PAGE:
Tuesday, February 3, 2009

The High Rhetoric of Sweeping Ethics Reform faces Reality

Obama’s Pledge to Reform Ethics Faces an Early Test

Published: February 2, 2009
In the campaign, Mr. Obama assailed Washington’s “entire culture” in which “our leaders have thrown open the doors of Congress and the White House to an army of Washington lobbyists who have turned our government into a game only they can afford to play.” He vowed to “close the revolving door” and “clean up both ends of Pennsylvania Avenue” with “the most sweeping ethics reform in history.”

The language, however, was always more sweeping than the specifics. He spoke of refusing campaign money from lobbyists but took it from the people who hired them. The ethics plan he outlined, and eventually imposed on his administration, did not ban all lobbyists outright but set conditions for their employment and did not cover many who were lobbyists in everything but name.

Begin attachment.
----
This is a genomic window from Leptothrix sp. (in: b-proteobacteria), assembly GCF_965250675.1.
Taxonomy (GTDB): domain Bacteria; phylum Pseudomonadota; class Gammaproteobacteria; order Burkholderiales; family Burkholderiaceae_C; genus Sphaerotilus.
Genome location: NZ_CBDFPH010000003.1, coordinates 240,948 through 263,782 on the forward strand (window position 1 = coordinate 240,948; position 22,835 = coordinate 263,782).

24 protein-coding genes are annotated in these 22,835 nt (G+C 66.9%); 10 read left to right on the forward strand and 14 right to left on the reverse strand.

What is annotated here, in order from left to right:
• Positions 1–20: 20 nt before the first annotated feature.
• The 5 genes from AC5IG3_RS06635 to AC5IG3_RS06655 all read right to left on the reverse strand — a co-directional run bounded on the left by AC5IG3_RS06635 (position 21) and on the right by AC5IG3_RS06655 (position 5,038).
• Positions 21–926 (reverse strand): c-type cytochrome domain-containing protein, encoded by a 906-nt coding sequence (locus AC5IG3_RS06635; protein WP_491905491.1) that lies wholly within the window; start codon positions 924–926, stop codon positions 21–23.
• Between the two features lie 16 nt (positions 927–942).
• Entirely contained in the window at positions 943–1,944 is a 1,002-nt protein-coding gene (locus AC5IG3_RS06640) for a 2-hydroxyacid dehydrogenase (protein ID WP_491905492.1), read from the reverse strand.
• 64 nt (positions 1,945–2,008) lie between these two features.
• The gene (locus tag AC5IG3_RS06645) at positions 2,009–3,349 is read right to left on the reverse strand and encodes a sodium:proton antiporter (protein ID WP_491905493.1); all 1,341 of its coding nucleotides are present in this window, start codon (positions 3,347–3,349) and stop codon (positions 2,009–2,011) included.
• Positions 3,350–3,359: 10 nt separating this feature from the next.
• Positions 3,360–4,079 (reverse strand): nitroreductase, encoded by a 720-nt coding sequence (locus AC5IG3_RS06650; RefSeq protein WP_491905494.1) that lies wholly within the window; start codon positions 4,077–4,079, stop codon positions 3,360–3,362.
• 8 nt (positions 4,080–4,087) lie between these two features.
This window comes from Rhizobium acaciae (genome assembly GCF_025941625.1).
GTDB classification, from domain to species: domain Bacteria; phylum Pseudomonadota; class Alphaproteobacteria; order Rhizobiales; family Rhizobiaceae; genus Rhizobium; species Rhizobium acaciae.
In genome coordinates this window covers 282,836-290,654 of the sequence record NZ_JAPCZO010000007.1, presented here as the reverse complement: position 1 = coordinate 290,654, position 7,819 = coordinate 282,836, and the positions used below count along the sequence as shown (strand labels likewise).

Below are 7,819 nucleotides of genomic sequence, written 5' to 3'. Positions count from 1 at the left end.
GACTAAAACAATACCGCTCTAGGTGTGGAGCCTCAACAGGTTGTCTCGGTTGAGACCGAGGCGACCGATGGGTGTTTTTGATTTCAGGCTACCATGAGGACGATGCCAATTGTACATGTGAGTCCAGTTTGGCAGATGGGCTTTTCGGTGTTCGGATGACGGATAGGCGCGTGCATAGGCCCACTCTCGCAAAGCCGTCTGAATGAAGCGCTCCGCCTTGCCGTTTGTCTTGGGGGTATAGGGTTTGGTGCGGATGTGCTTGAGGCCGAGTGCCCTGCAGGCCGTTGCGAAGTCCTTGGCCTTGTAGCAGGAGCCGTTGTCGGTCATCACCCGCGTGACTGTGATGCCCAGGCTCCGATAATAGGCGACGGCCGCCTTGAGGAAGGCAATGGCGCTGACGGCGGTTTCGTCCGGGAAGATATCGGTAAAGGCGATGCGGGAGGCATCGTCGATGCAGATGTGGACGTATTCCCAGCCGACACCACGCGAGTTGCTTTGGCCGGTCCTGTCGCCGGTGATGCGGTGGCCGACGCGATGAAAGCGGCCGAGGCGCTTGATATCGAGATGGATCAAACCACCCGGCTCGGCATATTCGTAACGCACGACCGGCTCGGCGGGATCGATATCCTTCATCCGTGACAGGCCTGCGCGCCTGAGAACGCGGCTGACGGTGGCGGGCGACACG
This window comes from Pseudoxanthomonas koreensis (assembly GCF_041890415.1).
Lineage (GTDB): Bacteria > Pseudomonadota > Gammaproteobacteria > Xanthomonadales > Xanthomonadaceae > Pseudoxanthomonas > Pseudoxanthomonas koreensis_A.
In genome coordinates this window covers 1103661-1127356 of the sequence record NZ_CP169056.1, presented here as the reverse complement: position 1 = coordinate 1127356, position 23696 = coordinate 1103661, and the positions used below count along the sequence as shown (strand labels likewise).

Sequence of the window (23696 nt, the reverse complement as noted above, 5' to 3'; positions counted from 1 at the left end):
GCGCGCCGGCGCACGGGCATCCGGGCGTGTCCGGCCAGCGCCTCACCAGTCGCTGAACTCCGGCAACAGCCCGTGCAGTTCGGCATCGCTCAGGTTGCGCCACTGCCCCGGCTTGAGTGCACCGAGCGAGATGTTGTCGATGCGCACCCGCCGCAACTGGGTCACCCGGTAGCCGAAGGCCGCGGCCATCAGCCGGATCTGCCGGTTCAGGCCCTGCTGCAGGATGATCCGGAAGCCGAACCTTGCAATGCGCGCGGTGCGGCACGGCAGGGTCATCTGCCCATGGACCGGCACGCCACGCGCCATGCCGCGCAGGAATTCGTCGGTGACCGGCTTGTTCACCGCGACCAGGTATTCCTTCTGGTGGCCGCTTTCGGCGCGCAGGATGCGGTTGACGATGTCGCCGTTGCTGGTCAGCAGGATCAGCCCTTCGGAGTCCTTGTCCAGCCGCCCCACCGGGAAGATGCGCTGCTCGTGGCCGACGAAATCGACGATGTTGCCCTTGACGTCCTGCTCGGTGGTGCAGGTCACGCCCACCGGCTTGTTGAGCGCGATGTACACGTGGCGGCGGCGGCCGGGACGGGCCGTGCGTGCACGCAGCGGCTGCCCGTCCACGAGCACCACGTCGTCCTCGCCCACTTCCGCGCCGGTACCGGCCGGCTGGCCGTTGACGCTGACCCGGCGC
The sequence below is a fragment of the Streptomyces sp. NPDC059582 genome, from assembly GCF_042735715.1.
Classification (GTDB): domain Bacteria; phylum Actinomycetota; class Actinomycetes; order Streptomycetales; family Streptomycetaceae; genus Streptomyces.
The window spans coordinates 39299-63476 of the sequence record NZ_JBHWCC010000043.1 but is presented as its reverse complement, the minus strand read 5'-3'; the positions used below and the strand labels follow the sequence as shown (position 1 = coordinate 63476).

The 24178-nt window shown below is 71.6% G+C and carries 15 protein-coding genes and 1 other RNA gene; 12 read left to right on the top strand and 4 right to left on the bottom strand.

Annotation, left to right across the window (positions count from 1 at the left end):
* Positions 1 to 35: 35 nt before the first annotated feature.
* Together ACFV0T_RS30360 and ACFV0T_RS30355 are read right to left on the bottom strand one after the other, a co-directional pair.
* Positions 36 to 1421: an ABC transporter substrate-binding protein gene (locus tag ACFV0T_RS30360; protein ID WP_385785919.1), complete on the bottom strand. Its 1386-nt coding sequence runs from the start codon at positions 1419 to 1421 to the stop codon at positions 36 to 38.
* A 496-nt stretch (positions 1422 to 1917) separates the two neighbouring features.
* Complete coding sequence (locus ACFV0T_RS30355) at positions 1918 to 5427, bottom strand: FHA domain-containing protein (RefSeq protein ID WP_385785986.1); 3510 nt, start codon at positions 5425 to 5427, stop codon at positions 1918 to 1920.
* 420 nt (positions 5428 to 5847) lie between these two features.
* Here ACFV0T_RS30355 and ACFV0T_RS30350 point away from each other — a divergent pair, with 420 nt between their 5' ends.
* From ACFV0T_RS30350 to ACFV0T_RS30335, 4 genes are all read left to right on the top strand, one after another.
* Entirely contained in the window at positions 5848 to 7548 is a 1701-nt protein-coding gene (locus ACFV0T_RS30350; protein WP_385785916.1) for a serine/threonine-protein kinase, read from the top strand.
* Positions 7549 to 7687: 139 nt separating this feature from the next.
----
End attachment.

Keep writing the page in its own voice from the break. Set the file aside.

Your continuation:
As for Mr. Daschle and Mr. Geithner, who also failed to pay some taxes, White House officials said the errors should not obscure their records. Mr. Obama “believes that both Secretary Geithner and Secretary-Designate Daschle are the right people for very important jobs,” said Robert Gibbs, the White House press secretary, “and he does not believe that that will undercut their ability to move forward on an agenda that makes sense for the American people.”

That argument has drawn sharp criticism from left and right. “Is this really the message he wants to convey to voters in just his first month in office, a message that it’s O.K. to break or skirt the law just as long as you’re a good guy with a special skill set?” asked Andy Ostroy, a blogger writing on The Huffington Post, a liberal Web site.


© Janet Crain

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